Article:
"Writers—real writers—are formed by their reading. It can be vast, it can be selective. But at some moment, the process freezes. Heroes emerge. And then the writer sees himself/herself as an upholder and extender of the convictions and style of those heroes...
Why do you need to read widely in order to write better? After all, you have something to say and it's like nothing anyone's ever said before. But if you have any perspective at all, you know it's all been said before and you are a pygmy standing on the shoulders of giants and the best way to make yourself worthy is to quote your betters and, when push comes to shove, appropriate their work.
By "appropriation," I don't mean plagiarism. I'm no fan of those famous writers who keep making the news: the ones who write prize-winning books in which—and it's always a mystery to them—another writer's sentences end up, word for word, in the book. I'm talking about style, about the sudden burst of dazzle that makes a reader feel you're not just committing journalism, you're actually writing."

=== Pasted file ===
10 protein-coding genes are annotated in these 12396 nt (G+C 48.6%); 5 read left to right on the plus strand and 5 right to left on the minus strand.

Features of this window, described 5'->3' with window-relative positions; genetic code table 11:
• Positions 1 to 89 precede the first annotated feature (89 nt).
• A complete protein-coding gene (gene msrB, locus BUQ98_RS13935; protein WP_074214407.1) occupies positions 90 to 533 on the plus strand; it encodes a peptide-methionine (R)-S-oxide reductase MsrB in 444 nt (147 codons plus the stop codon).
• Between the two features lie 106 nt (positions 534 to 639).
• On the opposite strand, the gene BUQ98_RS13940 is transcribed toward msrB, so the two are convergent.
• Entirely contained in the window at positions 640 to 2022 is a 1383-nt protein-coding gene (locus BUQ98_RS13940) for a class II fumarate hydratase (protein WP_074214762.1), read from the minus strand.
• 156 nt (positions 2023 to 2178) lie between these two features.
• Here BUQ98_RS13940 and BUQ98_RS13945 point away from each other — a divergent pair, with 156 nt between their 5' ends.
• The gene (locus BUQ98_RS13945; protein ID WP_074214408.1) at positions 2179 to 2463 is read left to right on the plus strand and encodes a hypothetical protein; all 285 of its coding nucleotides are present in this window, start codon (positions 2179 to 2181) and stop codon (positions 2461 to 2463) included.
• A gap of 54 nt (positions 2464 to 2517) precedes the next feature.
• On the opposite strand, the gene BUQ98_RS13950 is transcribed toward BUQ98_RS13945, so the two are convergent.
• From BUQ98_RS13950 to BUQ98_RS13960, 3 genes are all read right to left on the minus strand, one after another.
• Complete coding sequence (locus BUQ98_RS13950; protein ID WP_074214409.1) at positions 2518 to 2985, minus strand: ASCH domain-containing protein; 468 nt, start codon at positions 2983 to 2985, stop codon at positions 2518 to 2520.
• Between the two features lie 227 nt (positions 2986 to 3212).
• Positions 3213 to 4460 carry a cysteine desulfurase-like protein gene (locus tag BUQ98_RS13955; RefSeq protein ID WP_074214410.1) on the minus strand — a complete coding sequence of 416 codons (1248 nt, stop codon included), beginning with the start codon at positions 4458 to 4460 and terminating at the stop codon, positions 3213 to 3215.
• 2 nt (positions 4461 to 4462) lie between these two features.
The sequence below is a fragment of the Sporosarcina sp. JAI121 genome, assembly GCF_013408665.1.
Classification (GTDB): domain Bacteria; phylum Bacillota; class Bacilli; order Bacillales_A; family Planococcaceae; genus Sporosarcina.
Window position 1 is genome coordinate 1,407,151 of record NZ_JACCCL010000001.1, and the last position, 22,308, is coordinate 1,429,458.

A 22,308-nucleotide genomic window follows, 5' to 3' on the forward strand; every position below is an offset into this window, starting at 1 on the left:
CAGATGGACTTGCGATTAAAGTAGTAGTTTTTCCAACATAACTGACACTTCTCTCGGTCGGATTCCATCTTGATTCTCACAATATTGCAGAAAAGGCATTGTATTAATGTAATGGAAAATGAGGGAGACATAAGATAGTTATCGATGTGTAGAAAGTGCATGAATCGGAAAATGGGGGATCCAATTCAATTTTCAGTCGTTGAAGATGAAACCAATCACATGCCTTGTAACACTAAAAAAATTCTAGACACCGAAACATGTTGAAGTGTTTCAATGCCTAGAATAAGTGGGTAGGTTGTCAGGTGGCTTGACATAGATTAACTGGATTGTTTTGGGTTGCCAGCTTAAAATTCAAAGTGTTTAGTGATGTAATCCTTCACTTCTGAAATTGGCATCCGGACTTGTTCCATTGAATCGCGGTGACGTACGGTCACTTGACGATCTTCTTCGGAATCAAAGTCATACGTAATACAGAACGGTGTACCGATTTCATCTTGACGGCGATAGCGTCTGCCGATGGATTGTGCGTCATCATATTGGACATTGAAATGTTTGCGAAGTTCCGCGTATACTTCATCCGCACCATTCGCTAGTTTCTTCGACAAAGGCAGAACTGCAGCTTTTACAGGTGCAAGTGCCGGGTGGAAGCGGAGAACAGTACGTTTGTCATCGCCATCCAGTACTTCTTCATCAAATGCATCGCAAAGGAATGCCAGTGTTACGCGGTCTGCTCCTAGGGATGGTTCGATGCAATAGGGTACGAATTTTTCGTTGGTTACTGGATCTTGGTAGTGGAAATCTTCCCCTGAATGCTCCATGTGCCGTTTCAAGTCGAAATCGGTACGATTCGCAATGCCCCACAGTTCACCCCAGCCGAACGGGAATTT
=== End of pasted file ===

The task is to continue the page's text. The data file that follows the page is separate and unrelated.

I like that. It's quite true, and I know, from experience, what it's like to stand in a class and find people who would like to write, but don't read. I once had a guy tell me he wanted to write science fiction, but had never read any. Just seen Blade Runner and a few other flicks.
The real question it leaves, however, is just who are you following in the footsteps of? Who are you standing on the shoulders of and crawling through their empty spaces? Have you thought about it? Me, I know some of my influences and where I'm coming from, but I'm going to think about it, have some breakfast, spit out my flem (I'm actually feeling quite better today) and then come back and write about it. You should do the same, even if you're a musician, artist, whatever. You're standing on someones shoulders.